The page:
The creation of the world's largest legal federation between the six firms that make up the Alliance of European Lawyers and Linklaters could still be scuppered by a vote against by one firm.
Although it is thought an unlikely event, the Alliance has told Linklaters that if one of its member firms votes against the deal, or raises an objection that is substantive and incapable of resolution, then the whole thing is off.
“This is an everybody or nobody deal,” a source said.
The relationship between Linklaters and Jeantet & Associes in Paris remains the biggest sticking point. Jeantet approved the deal in principle, along with the other Alliance firms in February, but some partners are still believed to be opposed. Linklaters has its own large Paris office and is viewed as culturally incompatible.
However, even a vote against the move by Jeantet is thought unlikely. A Paris-based source said: “It is not easy and the issues are still being heavily discussed, but discussions are taking place in a positive way.”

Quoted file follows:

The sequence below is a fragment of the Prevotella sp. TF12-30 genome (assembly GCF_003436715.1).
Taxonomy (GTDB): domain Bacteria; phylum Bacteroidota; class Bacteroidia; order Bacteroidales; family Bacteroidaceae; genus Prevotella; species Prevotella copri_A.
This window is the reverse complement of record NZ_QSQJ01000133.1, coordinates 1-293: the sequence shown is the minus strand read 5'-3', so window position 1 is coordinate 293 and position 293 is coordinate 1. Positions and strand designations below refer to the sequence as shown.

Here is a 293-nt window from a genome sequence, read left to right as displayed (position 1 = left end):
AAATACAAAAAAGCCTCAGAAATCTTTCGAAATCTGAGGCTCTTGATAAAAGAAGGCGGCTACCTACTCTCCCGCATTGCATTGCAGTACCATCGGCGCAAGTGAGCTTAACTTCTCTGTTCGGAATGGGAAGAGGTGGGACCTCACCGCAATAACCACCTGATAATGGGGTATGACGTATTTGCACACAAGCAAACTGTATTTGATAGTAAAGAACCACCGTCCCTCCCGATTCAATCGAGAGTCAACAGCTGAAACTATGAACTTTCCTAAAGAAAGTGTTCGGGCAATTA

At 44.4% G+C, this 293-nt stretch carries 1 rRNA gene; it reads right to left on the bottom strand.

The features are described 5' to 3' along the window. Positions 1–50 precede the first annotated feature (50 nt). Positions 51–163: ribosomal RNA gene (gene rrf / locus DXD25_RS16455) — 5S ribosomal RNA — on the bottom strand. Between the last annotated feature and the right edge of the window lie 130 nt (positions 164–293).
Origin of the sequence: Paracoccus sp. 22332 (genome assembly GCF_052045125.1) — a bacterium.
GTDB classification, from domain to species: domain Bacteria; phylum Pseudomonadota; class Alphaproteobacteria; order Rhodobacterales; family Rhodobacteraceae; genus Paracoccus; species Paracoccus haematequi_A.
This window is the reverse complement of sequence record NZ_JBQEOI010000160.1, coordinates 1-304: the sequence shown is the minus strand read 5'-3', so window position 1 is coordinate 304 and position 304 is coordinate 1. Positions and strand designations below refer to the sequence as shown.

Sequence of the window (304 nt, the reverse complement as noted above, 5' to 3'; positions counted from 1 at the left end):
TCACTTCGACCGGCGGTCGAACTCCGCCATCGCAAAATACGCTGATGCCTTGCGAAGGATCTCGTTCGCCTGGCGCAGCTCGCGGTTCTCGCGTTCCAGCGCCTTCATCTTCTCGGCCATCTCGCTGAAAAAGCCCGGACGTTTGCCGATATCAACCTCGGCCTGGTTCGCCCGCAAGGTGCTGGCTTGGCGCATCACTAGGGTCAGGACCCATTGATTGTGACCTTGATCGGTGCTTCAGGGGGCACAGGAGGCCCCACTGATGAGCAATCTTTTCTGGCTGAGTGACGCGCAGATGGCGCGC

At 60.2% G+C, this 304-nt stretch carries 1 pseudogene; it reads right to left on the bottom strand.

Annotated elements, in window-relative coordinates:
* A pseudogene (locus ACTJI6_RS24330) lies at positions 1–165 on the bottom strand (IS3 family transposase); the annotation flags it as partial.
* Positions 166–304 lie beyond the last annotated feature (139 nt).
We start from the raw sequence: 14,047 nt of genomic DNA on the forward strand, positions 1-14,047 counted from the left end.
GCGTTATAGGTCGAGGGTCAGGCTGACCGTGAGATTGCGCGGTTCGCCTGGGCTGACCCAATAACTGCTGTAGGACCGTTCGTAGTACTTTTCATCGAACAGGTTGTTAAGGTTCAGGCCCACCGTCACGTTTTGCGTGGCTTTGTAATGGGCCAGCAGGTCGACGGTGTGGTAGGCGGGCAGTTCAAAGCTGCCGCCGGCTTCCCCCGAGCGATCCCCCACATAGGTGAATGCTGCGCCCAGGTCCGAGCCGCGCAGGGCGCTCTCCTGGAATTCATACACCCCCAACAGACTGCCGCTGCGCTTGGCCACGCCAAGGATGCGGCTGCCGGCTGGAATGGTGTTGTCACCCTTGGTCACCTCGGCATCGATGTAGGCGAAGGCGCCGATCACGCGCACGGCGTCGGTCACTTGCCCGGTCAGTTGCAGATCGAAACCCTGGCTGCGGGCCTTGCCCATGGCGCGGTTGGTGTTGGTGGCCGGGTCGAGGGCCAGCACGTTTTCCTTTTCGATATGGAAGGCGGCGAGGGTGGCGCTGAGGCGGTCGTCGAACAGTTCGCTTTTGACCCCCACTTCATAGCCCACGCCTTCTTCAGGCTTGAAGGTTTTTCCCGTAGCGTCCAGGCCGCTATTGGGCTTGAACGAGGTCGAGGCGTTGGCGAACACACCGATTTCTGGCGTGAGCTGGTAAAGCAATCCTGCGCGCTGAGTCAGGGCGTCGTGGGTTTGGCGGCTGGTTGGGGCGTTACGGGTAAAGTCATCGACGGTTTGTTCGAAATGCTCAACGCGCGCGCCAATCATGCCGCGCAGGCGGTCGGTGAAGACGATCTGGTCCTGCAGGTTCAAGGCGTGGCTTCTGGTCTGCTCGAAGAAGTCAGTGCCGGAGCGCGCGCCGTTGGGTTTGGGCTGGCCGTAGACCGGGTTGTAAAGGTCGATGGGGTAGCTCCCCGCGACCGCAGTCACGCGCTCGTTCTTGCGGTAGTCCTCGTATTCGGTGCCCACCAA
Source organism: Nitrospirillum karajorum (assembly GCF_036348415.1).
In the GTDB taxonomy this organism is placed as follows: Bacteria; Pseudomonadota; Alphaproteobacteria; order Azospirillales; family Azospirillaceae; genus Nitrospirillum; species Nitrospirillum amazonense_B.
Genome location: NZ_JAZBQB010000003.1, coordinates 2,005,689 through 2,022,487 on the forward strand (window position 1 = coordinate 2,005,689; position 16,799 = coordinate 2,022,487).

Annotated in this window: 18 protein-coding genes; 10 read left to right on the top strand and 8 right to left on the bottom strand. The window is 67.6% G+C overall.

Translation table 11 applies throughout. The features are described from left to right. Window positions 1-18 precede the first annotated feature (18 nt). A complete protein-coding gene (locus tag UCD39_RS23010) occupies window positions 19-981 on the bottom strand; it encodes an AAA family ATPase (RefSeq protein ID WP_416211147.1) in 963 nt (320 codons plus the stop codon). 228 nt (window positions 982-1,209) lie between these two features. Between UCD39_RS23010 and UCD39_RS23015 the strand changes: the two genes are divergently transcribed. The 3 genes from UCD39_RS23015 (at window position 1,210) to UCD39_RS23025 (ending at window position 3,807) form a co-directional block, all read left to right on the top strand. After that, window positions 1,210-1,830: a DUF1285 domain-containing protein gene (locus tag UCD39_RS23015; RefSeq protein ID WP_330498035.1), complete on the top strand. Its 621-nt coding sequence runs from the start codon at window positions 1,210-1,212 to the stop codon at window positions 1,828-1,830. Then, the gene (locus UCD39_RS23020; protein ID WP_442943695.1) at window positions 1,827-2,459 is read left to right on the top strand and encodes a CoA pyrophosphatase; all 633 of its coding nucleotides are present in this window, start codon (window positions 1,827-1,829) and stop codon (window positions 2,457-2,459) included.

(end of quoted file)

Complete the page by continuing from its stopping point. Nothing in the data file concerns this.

Representatives from each firm are expected to have hammered out the details of the plan, ready for a vote of all partners in about three weeks. If the vote is “yes', they aim to announce the deal in May.
If the deal does go through, the Alliance will ditch its existing structure a Brussels-based European Economic Interest Grouping for a more formal corporate structure to manage common assets.
For tax reasons, the most likely option is for a Swiss holding company to be established, although other corporate bases, including Belgium, are being considered.
The arrangement appears to be the European equivalent of the now defunct regional UK alliances, such as the Norton Rose M5 Group or the Legal Resources Group, under which firms created a company to jointly manage marketing, training and even some foreign offices.
For the time being, Linklaters managing partner, Terence Kyle, will not comment on any deal with the Alliance.
“When we have something concrete to announce, we will announce it,” he said. Linklaters is still insisting publicly that it is building up a European capacity “jurisdiction by jurisdiction”.
“We want to be able to provide both local and international legal advice in France, Germany, Italy and Spain,” said Kyle. “We are flexible about how we achieve that. There is no blue print to say we have got to do it one way.”
Rival firms will be quick to point out that a federation is not as powerful as a full merger.